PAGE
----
Is this undefined behavior?

I have a single kernel(embarrasingly parallel data access such as Ai = Ai + 5) and a single buffer for a read+write operation.

To shorten total latency, I did these:

  • Break kernel into 64 smaller kernels, each with a global offset and a smaller range.
  • Break buffer copies into 64 smaller copies, each with pointer offset and a smaller range.
  • Overlap all freely in “many queues” or “duplicated staircase overlap” using event based scheduling.

Is this undefined behavior?

If yes, only on kernel side?

If no, is there a way to hide latencies of a single (host to device buffer copy)+(kernel)+(device to host buffer copy) operation without using extra buffers?

I tried this on these devices:

  • HD7870

  • R7-240

  • RX-550

  • FX8150

  • HD400

  • N3070

and it worked without returning any OpenCL error code(other than CL_SUCCESS) nor any data garbage for various algorithms such as raytracing and image processing. Maybe it worked just because both AMD and INTEL implemented it as a simple buffer copy on compute-unit to vram? I know OpenCL uses relaxed memory hierarch but even on embarrassingly parallel regions? I don’t use any atomic functions in such kernels so I don’t expect them to work. But simple c=a+b logic seems to be working fine.

Regards.

I forgot to mention: by the “overlapping”, I mean “time”, not data. Just a note for newcomers like me.

Maybe using N contexts can achieve same pipelining but AMD hardware wouldn’t let me create more than 5 contexts per device. I’m partializing a kernel into 64 pieces in single context and it boosts the performance for a good percentage. But I can’t think of any other “kernel level” pipelining (similar to usual multi-kernel pipelining but for same kernel and same buffer, partialized)

I have another question:

If

  • at first, command-queue-1 flows to command-queue-2 with an event
  • then command-queue-2 synchronizes with something like a “wait barrier” or “clFinish()”

does command-queue-1 synchronize too? I wish for that, because clFinish on all queues gets slower and defies the advantage of using multiple command queues on my pc. (very slow CPU so I use single queue finish to sync 15 other queues, %50 more performance)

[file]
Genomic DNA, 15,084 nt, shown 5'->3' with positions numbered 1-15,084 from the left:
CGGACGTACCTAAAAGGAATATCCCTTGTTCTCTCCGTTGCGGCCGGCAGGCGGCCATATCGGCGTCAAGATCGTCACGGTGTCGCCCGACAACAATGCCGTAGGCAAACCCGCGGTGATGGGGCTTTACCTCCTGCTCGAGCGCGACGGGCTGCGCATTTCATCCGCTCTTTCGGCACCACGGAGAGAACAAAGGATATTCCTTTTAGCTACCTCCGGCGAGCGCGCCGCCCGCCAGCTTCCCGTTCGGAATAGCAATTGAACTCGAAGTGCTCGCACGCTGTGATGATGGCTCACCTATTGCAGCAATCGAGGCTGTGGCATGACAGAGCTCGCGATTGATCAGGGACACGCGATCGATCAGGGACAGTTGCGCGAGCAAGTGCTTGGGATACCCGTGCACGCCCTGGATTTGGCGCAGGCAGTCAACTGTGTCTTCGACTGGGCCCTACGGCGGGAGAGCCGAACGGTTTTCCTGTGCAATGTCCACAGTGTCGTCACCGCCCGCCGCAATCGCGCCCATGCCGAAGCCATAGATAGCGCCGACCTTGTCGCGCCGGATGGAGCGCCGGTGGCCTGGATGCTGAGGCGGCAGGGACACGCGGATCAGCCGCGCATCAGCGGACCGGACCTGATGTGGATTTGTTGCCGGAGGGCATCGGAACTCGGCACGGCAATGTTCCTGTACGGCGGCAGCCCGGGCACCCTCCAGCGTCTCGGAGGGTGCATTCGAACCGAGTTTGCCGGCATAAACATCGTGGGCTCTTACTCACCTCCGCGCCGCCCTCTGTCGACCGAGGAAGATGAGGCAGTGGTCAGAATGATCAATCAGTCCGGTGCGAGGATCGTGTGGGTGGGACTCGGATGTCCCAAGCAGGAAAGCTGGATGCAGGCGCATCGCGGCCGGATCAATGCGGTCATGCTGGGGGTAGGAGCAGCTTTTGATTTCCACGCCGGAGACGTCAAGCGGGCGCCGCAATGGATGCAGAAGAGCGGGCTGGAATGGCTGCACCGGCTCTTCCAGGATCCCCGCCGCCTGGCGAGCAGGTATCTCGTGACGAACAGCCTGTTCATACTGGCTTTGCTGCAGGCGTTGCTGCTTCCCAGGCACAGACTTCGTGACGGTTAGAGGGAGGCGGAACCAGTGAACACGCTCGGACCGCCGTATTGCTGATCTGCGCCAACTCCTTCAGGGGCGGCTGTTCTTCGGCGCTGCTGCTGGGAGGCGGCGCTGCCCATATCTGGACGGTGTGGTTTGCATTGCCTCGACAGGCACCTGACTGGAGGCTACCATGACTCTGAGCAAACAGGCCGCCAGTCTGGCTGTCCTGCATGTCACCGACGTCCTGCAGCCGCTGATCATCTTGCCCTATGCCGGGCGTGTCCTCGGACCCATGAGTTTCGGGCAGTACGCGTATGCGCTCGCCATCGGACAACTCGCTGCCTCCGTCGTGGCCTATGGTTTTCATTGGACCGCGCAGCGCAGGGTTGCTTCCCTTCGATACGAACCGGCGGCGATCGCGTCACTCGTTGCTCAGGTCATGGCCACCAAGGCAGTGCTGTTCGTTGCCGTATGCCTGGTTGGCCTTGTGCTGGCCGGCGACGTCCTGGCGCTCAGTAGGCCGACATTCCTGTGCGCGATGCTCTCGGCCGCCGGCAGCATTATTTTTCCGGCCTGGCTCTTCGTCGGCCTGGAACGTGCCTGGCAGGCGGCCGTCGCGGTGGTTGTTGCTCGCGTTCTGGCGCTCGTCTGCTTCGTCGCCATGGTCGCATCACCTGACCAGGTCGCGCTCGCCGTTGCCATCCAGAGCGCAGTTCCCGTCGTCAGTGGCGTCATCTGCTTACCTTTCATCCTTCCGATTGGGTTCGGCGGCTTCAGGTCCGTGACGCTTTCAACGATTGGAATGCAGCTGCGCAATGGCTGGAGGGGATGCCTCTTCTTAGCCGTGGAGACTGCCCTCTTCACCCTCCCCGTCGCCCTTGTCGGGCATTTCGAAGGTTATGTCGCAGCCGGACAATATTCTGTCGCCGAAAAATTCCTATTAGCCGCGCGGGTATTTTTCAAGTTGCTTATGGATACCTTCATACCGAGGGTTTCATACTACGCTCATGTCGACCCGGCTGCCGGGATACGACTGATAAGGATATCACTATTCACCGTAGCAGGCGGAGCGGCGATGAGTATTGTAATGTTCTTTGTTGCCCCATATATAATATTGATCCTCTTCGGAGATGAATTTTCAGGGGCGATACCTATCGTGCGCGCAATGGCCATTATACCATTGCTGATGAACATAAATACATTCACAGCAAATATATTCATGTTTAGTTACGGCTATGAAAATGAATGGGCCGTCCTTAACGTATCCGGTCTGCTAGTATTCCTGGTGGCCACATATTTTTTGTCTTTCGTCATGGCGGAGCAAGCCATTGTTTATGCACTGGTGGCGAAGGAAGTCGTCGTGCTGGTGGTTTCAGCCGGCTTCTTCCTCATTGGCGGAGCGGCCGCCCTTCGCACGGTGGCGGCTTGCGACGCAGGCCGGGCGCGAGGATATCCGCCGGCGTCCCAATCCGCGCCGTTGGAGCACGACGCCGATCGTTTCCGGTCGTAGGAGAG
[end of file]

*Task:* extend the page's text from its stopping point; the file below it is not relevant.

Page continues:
Another version:

If I wait for marker(with event or callback), does it synchronize the command before that marker in same queue?

Regards.

I’ve forgotten another thing to write in first question: N number of kernels were actually same cl::kernel instance, running on same buffer(parameter) with different offset+range. Should I convert it to an N-instances version?

You’re good if writes do not overlap, but you force the runtime to perform multiple additional memory barriers. If it does actually improves the perfromance than good for you, but it may be worth trying to use subbuffers (perhaps, on a singular queue) instead of explicit offsets.

If I wait for marker(with event or callback), does it synchronize the command before that marker in same queue?

clWaitForEvents is a synchronization point, so yes.

Thank you, do you mean should I lift the bug warning I’ve written here https://github.com/tugrul512bit/Cekirdekler/wiki/Bugs and here https://github.com/tugrul512bit/Cekirdekler/wiki/Pipelining ?

How would I use subbuffer with effective pointer offset? (I mean, I use exact same kernel code in all parts so write-once run-everywhere style unified address - like coding becomes possible) Because each workitem is writing to its own address values - elements. A small subbuffer would go outof bounds wouldn’t it?

I’d keep it in case you will add multi-device support somewhere in the future: writing into the same buffer from different devices is positively bad.

There is already multi gpu support but working on different regions of host array. All buffers are duplicated per device because they are in distinct contexts.

They don’t overlap writes. They overlap reads though.

Copying or mapping takes different offsets for each device but buffer creation pointers(cl mem use host ptr) are same (because working range of devices are changing at each iteration, they need to be able to work on any range at a different time for load balancing).

They overlap reads though.

Do you mean you have a read only buffer each kernel uses (this is valid) or do you mean you make multiple reads from different sections of the buffer you write into? This is a data race even in case of a single kernel.